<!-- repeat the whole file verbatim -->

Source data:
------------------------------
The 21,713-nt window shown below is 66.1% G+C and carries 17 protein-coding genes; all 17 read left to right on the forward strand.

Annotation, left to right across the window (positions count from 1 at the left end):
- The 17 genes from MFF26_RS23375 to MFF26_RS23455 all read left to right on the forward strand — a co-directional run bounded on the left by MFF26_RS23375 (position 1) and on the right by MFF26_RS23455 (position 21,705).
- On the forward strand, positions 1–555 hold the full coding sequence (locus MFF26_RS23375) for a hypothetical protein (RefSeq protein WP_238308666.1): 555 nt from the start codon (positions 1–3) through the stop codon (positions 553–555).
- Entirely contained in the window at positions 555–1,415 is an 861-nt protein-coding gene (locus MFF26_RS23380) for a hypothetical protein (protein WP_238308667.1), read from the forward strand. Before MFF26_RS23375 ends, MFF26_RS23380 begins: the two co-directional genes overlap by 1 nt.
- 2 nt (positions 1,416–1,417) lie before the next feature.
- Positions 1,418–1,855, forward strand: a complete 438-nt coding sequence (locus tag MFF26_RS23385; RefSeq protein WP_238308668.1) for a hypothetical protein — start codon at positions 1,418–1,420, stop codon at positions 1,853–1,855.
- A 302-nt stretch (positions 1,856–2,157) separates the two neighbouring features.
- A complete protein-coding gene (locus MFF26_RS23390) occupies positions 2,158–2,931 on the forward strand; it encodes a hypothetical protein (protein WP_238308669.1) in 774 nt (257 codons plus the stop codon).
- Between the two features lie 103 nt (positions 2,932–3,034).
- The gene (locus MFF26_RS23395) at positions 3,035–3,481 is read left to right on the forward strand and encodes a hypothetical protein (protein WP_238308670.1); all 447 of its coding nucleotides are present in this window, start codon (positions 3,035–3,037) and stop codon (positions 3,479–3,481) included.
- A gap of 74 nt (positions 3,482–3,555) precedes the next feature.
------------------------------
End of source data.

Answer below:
The 21,713-nt window shown below is 66.1% G+C and carries 17 protein-coding genes; all 17 read left to right on the forward strand.

Annotation, left to right across the window (positions count from 1 at the left end):
- The 17 genes from MFF26_RS23375 to MFF26_RS23455 all read left to right on the forward strand — a co-directional run bounded on the left by MFF26_RS23375 (position 1) and on the right by MFF26_RS23455 (position 21,705).
- On the forward strand, positions 1–555 hold the full coding sequence (locus MFF26_RS23375) for a hypothetical protein (RefSeq protein WP_238308666.1): 555 nt from the start codon (positions 1–3) through the stop codon (positions 553–555).
- Entirely contained in the window at positions 555–1,415 is an 861-nt protein-coding gene (locus MFF26_RS23380) for a hypothetical protein (protein WP_238308667.1), read from the forward strand. Before MFF26_RS23375 ends, MFF26_RS23380 begins: the two co-directional genes overlap by 1 nt.
- 2 nt (positions 1,416–1,417) lie before the next feature.
- Positions 1,418–1,855, forward strand: a complete 438-nt coding sequence (locus tag MFF26_RS23385; RefSeq protein WP_238308668.1) for a hypothetical protein — start codon at positions 1,418–1,420, stop codon at positions 1,853–1,855.
- A 302-nt stretch (positions 1,856–2,157) separates the two neighbouring features.
- A complete protein-coding gene (locus MFF26_RS23390) occupies positions 2,158–2,931 on the forward strand; it encodes a hypothetical protein (protein WP_238308669.1) in 774 nt (257 codons plus the stop codon).
- Between the two features lie 103 nt (positions 2,932–3,034).
- The gene (locus MFF26_RS23395) at positions 3,035–3,481 is read left to right on the forward strand and encodes a hypothetical protein (protein WP_238308670.1); all 447 of its coding nucleotides are present in this window, start codon (positions 3,035–3,037) and stop codon (positions 3,479–3,481) included.
- A gap of 74 nt (positions 3,482–3,555) precedes the next feature.